The Handbook of Research Management is a unique tool for the newly promoted research leader. Larger-scale projects are becoming more common throughout the social sciences and humanities, housed in centres, institutes and programmes. Talented researchers find themselves faced with new challenges to act as managers and leaders rather than as individual scholars. They are responsible for the careers and professional development of others, and for managing interactions with university administrations and external stakeholders. Although many scientific and technological disciplines have long been organized in this way, few resources have been created to help new leaders understand their roles and responsibilities and to reflect on their practice.
This Handbook has been created by the combined experience of a leading social scientist and a chief executive of a major international research development institution and funder. The editors have recruited a truly global team of contributors to write about the challenges they have encountered in the course of their careers, and to provoke readers to think about how they might respond within their own contexts.
This book will be a standard work of reference for new research leaders, in any discipline or country, looking for help and inspiration. The editorial commentaries extend its potential use in support of training events or workshops where groups of new leaders can come together and explore the issues that are confronting them.
I work as a freelance sociologist through my company, Dingwall Enterprises, providing consultancy, research and writing. I have a part-time position at Nottingham Trent University and continuing consultancy relationships with the RCUK Horizon Digital Economy Hub and the Institution of Occupational Health and Safety (IOSH). I am currently working on public engagement issues in bioenergy for BBSRC and in transport and climate change on an EPSRC project, and editing Symbolic Interaction for the SSSI. This now has a website with the new publishers, Wiley-Blackwell: http://onlinelibrary.wiley.com/journal/10.1002/%28ISSN%291533-8665 Mary McDonnell is executive director and chief operating officer of the Social Science Research Council and leads the Council's capacity strengthening, fellowships, and Asia-focused work. McDonnell has a PhD in history and master's degrees in both international affairs and journalism from Columbia University. She worked as a journalist covering Asian and Middle Eastern affairs before joining the Council full time in 1986, where she became founding director of the Abe Fellowship and Vietnam Programs. She is currently leading a decade-long, qualitative and quantitative assessment of population health in rural Vietnam. McDonnell chairs the Board of Trustees of the School for Social Development and Public Policy at Beijing Normal University and serves on the advisory board of the Mobilising the Humanities project of the British Council. She is also a founding member of the board of a new NGO, Resources for Health Equity.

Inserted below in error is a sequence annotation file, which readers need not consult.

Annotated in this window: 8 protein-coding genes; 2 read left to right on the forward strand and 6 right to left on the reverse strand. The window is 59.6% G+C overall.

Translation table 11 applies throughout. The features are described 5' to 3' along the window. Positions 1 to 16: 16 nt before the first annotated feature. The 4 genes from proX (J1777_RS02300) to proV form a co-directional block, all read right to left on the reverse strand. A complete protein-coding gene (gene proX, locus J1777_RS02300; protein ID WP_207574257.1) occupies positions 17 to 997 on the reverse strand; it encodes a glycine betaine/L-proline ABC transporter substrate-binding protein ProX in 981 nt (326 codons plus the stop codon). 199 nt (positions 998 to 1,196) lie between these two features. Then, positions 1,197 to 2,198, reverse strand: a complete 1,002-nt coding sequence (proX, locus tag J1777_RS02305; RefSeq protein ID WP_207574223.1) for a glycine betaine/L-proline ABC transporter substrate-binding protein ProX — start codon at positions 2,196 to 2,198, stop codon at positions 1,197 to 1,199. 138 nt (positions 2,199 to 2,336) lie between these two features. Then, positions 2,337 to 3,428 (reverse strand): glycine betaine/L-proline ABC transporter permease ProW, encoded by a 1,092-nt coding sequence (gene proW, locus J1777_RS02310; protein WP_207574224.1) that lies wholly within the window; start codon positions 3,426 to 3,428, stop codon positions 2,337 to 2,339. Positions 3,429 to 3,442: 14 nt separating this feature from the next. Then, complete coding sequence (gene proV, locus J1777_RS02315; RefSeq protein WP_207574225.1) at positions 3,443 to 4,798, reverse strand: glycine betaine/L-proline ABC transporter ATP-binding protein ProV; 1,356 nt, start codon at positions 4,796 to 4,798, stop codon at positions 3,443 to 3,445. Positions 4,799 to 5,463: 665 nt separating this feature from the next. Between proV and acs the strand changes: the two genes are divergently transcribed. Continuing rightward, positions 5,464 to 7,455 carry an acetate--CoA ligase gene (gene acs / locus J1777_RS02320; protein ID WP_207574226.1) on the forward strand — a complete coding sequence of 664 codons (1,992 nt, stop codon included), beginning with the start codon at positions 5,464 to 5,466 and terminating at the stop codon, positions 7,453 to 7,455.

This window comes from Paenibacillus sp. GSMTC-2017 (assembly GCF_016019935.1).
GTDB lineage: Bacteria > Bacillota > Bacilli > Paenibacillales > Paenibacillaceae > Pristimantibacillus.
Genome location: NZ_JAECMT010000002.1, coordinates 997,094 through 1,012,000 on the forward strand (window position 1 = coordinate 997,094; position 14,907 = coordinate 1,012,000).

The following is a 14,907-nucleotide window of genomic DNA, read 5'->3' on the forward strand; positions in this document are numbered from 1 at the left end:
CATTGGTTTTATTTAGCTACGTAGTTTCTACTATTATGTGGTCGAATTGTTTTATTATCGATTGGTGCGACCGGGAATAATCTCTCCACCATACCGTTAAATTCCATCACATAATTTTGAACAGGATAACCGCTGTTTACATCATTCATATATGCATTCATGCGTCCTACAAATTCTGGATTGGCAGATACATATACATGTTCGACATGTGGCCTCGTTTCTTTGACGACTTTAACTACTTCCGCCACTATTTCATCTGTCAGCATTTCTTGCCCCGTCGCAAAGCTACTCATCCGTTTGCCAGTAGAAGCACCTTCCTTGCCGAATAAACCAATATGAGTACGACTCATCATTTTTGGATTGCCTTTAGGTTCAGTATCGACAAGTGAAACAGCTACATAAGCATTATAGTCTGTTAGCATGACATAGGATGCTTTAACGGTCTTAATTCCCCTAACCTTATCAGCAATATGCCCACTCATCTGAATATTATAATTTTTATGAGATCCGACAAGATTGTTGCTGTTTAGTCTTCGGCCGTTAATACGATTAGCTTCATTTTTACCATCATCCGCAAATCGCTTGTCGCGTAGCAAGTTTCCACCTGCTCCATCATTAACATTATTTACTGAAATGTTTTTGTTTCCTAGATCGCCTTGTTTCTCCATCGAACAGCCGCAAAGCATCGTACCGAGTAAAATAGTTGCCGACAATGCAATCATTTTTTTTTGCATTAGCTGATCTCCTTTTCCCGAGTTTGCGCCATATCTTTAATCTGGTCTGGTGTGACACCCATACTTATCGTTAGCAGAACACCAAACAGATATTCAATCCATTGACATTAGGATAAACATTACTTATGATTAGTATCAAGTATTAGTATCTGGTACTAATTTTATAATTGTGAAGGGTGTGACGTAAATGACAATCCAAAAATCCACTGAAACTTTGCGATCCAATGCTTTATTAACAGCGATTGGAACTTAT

SECTION I: GETTING STARTED Preparing for a Research Career - David Stone and Robert Gutierrez Planning and Project Management - Bob Anderson Responding to a Call - Rajika Bhandari and Jonah Kokodyniak Getting Funded for the First Time - Daniella Sarnoff Winning Large Grants - Paul Martin Developing a Project and Choosing a Funder - Amarjit Kaur SECTION II: DEVELOPING THE PROPOSAL Developing and Managing Budgets - John Koprowski Supporting Management with Technology - Zachary Zinn Incorporating Gender and Diversity - Lut Mergaert and Maxime Forest Securing Access - Oscar Salemink Considering Ethics for Social Science Research - Michelle McGinn Managing Researcher Safety - Desmond Arias SECTION III: GETTING ORGANIZED Organizing and Managing Research - Josh DeWind Engaging the University Administration - Mike Saks Collaborating Across Disciplines - Michael Davis Developing and Executing Cross-National Projects - Ivy Bourgeault, Yvonne James and Corinne Packer SECTION IV: MANAGING IN DIFFERENT ENVIRONMENTS Succeeding in a European Research Environment: Eleven Lessons from Denmark - Maja Horst and Alan Irwin Negotiating in a US University Environment - Barbara Stallings Managing Research in a Developing Country - Hy Van Luong Promoting Research and Development in Large Organisations - Michael Hewitt Working Outside Universities - Josefina Card Managing the Private-Sector Research Project - Sam Ladner SECTION V: MANAGING THE PEOPLE Promoting Teamwork, from Within and from Afar - Mark VanLandingham Enacting Leadership in Research Programmes - Graeme Currie Surviving and Progressing as a Research Fellow - Sarah Dyer and Kate Weiner Making Best Use of Research Administrators - Sophie Dale-Black Hiring, Integrating and Removing Team Members - Erin Johnson Mentoring, Appraising, Ensuring Professional Development and Evaluating Performance - Judith Tanur SECTION VI: PLANNING FOR IMPACT Achieving an Impact - Caitlin Porter and Michael Hewitt Exchanging Knowledge in the Humanities and Social Sciences - Lisa Mooney Marketing the Team - Neil Robinson Planning for Publications - Mary-Lea Awanohara Mobilizing and Disseminating Research Findings Through Informal Mechanisms - Anil Deolalikar SECTION VII: DELIVERING IMPACT Planning and Executing "the Book" - Frank Baldwin Working with Print and Online Journalism - Charles Burress Working with the Broadcast Media - Toby Murcott Crafting Strategic Events to Strengthen Research Outputs and Disseminate Results - Nicole Restrick Levit Using Graphics in Print and Presentations - Steve Kosslyn SECTION VIII: BEYOND THE CURRENT PROJECT Developing a Research Strategy at a Research Intensive University: A Pro Vice Chancellor's Perspective - Teresa Rees Using Research Process to Improve Research Practice - Jacqueline Williams Kaye Moving on? - Barbara Czarniawska